MADISON, WISCONSIN – Four organizations in three Wisconsin communities, including Spooner, Cuba City and Milwaukee, are among 184 projects across the country that will receive 2020 Community Challenge grants totaling more than $2.4 million this year, AARP Wisconsin State Director Sam Wilson announced today.

AARP Wisconsin will distribute more than $78,000 to these four winners, which are among those that are developing “quick-action” projects across all 50 states, Washington, D.C., Puerto Rico and the U.S. Virgin Islands. Each project will help communities make immediate improvements while jumpstarting long-term progress to support residents of all ages.

“All the Wisconsin communities chosen as grant winners this year showed high levels of creativity, innovation and a desire to help their residents live comfortably and age with dignity in their own cities, towns and villages,” Wilson said.

“These quick-action projects are designed specifically to make communities more livable for everyone, and these four grants will help accomplish that goal.”

Click here for a list of all 184 2020 Community Challenge grant recipients. Wisconsin’s four grant winners include:

Cuba City: City of Cuba CityAs part of the city’s plan to create a community gathering place for residents of all ages, this project will further enhance an existing plaza with the installation of games, benches, planters, regular entertainment, a Wi-Fi hotspot and a new green space.

Milwaukee: City of Milwaukee – MKE ParksAn existing reconstructed neighborhood park will be enhanced to bridge the generational gap by installing tables with built-in game boards, seating areas, a neighborhood information kiosk, and a space for socializing.

Milwaukee: Historic King Drive Business Improvement District #8To restore a city-owned park to its original purpose of increasing opportunities for cross-generational social interactions at a safe outdoor public gathering space, this project will install a new stage with shell cover, solar bollard lighting, and ADA compliant seating.

Spooner: Wild Rivers Habitat for Humanity: This project will create a “tool lending library” to allow homeowners with limited resources, especially those aged 50 plus, to maintain their homes.

This is the fourth year of the Community Challenge Grant. Wisconsin communities that have received these grants in previous years include: Oconomowoc, La Crosse, Ashland, Sheboygan, Milwaukee, Deer Park, Goodman, Gays Mill, Bayfield, Beaver Dam, Berlin, Ellsworth, Greendale, and Sheboygan.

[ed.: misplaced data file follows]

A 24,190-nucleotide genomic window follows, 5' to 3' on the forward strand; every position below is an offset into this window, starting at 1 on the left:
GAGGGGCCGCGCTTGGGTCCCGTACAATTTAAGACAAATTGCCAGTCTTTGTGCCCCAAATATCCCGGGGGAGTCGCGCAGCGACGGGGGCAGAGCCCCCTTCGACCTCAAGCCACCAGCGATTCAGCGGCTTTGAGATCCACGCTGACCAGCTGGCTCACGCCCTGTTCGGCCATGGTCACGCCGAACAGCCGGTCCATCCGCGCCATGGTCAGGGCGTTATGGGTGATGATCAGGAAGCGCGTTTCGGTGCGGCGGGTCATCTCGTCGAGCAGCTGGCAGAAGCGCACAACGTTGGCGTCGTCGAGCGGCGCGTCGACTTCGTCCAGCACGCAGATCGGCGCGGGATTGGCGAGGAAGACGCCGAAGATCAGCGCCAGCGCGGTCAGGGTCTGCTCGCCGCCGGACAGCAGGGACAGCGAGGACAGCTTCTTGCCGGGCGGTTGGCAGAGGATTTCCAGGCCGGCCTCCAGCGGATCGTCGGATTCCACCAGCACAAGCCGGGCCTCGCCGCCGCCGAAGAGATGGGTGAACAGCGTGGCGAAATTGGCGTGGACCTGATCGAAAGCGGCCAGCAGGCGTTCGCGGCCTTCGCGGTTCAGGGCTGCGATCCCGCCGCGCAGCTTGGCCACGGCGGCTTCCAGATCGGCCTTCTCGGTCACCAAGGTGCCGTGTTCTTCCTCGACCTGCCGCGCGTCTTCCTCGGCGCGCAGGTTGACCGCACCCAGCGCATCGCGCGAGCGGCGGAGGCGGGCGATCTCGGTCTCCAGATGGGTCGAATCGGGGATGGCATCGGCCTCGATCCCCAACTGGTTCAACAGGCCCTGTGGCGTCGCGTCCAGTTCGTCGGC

“We are incredibly proud to partner with Wisconsin’s grantees as they work to make immediate improvements in their communities, encourage promising ideas and jumpstart long-term change,” Wilson said.

“Our goal at AARP Wisconsin is to support the efforts of our communities to be great places for people of all backgrounds, ages and abilities and the coronavirus pandemic has only underscored the importance of this work.

All projects are expected to be completed by Dec. 18, 2020, and are designed to achieve one or more of the following outcomes:

  • Create vibrant public places by improving open spaces and parks and activating main streets.
  • Deliver a range of transportation and mobility options by increasing connectivity, walkability, bikeability, wayfinding, and access a wider range of transportation choices.
  • Encourage the availability of a range of housing by increasing accessible and affordable housing solutions.
  • Increase civic engagement and demonstrate the tangible value of “Smart Cities” by bringing together local leaders and residents from all backgrounds to address challenges.
  • Support coronavirus response and recovery efforts by ensuring older adults’ access to information, essential services, and civic life.

The Community Challenge grant program is part of AARP’s nationwide Livable Communities initiative, which helps communities become great places to live for residents of all ages.

View the full list of grantees and their project descriptions at and view an interactive map of all of the Community Challenge projects and AARP Wisconsin’s livable communities work at


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